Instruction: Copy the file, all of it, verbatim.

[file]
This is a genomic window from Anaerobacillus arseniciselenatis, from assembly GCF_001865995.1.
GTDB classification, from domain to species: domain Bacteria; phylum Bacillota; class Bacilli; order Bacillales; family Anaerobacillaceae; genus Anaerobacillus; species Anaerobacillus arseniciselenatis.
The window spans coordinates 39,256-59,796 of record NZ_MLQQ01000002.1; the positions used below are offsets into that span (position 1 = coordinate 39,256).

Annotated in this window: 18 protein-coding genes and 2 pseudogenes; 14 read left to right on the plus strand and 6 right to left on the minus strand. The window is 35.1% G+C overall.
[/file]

This is a genomic window from Anaerobacillus arseniciselenatis, from assembly GCF_001865995.1.
GTDB classification, from domain to species: domain Bacteria; phylum Bacillota; class Bacilli; order Bacillales; family Anaerobacillaceae; genus Anaerobacillus; species Anaerobacillus arseniciselenatis.
The window spans coordinates 39,256-59,796 of record NZ_MLQQ01000002.1; the positions used below are offsets into that span (position 1 = coordinate 39,256).

Annotated in this window: 18 protein-coding genes and 2 pseudogenes; 14 read left to right on the plus strand and 6 right to left on the minus strand. The window is 35.1% G+C overall.